On Being a “Beauty Blogger” but Also Being Kind of Lucky

This is another of my random, slightly-rambly posts where I work through my thoughts on something that has been on my mind for a while. You see, I consider myself at least partially a “beauty blogger” because I do post about beauty products (mostly skincare). And since I review beauty products, there is an underlying assumption that I think of myself as some sort of authority, no matter how minor.

This train of thought started when I posted a selfie on Facebook and someone commented on my “lovely glow.” Now, I believe this was a pregnancy reference, and I played it off with a joke about being excited about food, but a small part of me wanted to point out that I do spend more time than the average person thinking about my skin and caring for my skin. I definitely have honed my personal routine to have the best effect on my skin that I can get.

But the fact is that I am also somewhat a lucky person. Oh, don’t get me wrong, I’ve had struggles and skin issues, but nothing major. And while I credit some of my current success in good skin to proper care, I’ve never had a major skin issue. In fact, if I tried to see a dermatologist in the US, even at my skin’s worst, they’d probably consider me silly. Don’t even get me started on my hair. No, I’m not model-gorgeous, but I have a perfectly acceptable face and figure, and I do have rather nice hair.

And my hair is a good place to start. You see, one of the reasons I have rather nice hair is that my hair is incredibly resilient. I have thick, straight, strong hair and quite a lot of it. It’s graying, but it a somewhat chic way, with a streak that comes through at my part in a kind of Lily Munster sort of way. I’ve even been asked if I dye it in. So when I talk about my hair care routine, yes, I use best practices, avoid heat, wash as little as I can get away with, and make sure to use gentle tools. But I also know that my hair didn’t become any more brittle that one time in high school when I dyed it with boxed dye twice in the space of 48 hours (I didn’t like the color the first time). My hair is a good example because I could probably heat-style almost every day and dye it every month and still have pretty nice hair. At the very least, I have so darn much of it, it would take a long time for the wear and tear to show. So if you have thin, dry, curly, delicate, damaged, easily-damage-able hair, your mileage is certainly going to vary. That’s not to say that I don’t want you reading my blog, but I’m not necessarily going to be as helpful to you as someone with more trouble with their hair.

The same is true for skin. I was blessed with trouble-free skin as a teenager, and had some hormonal issues pop up later in life. I managed to wreck my skin barrier with high-pH cleansers and a lack of proper moisturization, but even when I was “breaking out,” I generally got maybe 4 or 5 spots at a time. It wasn’t even on the same level as some of the truly amazing skin transformations I’ve seen among bloggers I follow. And it’s never been to the point where I would consider much in the way of strong prescription treatment really worth it (I did Curology for all of three months, I think). I will admit that my skin is pretty calm. And since my hormones stopped fluctuating on a monthly basis, it’s been even better (we’ll see how that goes in a few months…). Again, I’m not saying you shouldn’t read this blog if you don’t have generally good skin, just that most of my beauty reviews aren’t going to feature drastic before-and-after results, but more a sense of how I like the feel of a product and whether I notice its subtle effects.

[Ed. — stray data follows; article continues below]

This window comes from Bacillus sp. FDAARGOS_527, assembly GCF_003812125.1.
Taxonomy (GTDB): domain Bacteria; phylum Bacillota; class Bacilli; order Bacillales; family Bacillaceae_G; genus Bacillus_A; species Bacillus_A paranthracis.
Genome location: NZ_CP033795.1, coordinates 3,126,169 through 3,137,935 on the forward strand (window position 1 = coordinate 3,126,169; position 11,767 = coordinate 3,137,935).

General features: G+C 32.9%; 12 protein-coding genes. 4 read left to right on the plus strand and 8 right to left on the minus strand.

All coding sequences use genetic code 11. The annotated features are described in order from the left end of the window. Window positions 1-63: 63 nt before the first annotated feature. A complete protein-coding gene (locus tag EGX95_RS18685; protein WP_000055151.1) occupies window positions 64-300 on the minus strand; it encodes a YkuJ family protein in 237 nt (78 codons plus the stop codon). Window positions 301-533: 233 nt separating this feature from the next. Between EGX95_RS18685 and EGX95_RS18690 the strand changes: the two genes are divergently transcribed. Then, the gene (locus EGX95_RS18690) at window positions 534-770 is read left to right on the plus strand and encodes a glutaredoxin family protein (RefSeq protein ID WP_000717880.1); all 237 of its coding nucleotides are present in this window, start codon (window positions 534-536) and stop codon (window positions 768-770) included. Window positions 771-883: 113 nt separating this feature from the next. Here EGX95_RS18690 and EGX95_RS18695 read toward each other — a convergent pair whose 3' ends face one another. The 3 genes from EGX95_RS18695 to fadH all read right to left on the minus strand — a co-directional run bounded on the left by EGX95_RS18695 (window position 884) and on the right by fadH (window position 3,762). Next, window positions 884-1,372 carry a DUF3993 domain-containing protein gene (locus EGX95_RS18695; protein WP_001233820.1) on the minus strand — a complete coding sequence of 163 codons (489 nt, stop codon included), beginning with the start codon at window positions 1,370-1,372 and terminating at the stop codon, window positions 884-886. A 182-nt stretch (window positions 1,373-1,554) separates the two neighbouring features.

And I think that’s so important to admit as a person who reviews beauty. It seems like it’s going to damage your credibility to point out that you might not actually need some of the products you tout. But I would rather see a blogger be honest about the fact that their a bit genetically gifted than constantly compare myself to people who are always going to have better skin than I do. And I think it’s even more important to realize that the people who have the “bad” skin might actually be more informative in the long run if you’re actually looking for products that might make a difference in your skin. I’d rather see someone with a chin full of hormonal acne tell me what took them from cystic eruptions every month to just a few lingering clogged pores and residual pigmentation marks than listen to Regina George tell me what she uses on her nonexistent pimples.

It’s why I like to follow bloggers who are over 40 and bloggers who have made their struggles with acne public. No, I do not want to watch anyone squeeze anything on their face. But if I want to try a wrinkle cream, I’d rather see it reviewed by someone with actual wrinkles. And if you’re going to use Botox, yes, I’m thrilled that you’re going to tell me about it, rather than pretending that your flawlessness is entirely the work of your 12-step over-the-counter routine.

So that’s where I am with this right now. I hope my readers continue to enjoy the posts I post, but know that you’re probably never going to get a before and after photo from me because, frankly, the benefits I get from any given product don’t tend to be dramatic enough to show up on a photograph. But hopefully there is some merit to my opinion anyway.

My Fragrance-Free/Low-Scent Skin Care Routine

Those of you who follow my Instagram may have noticed that once again, my skincare routine has decreased in complexity. Since my first trimester sensitivity to smells kicked in, I found that even my lightest-smelling products would sometimes bother me. I had to pare my routine down to simple basics that would provide hydration and nourishment, without aggravating my nose on a regular basis. Seriously, I thought I was sensitive before, since I’m prone to migraines, but it’s nothing compared to pregnancy nose.

So I thought I’d share what has been working for me, along with a bit about fragrance-free vs. scent-free. As usual, I focus my routine on proper cleansing, hydration, and nourishment, without too many frills. Since my scent-sensitivity has started calming down again in recent weeks, I’ve been able to add back in a few fun new products, although I still stick to pretty minimal, soothing products.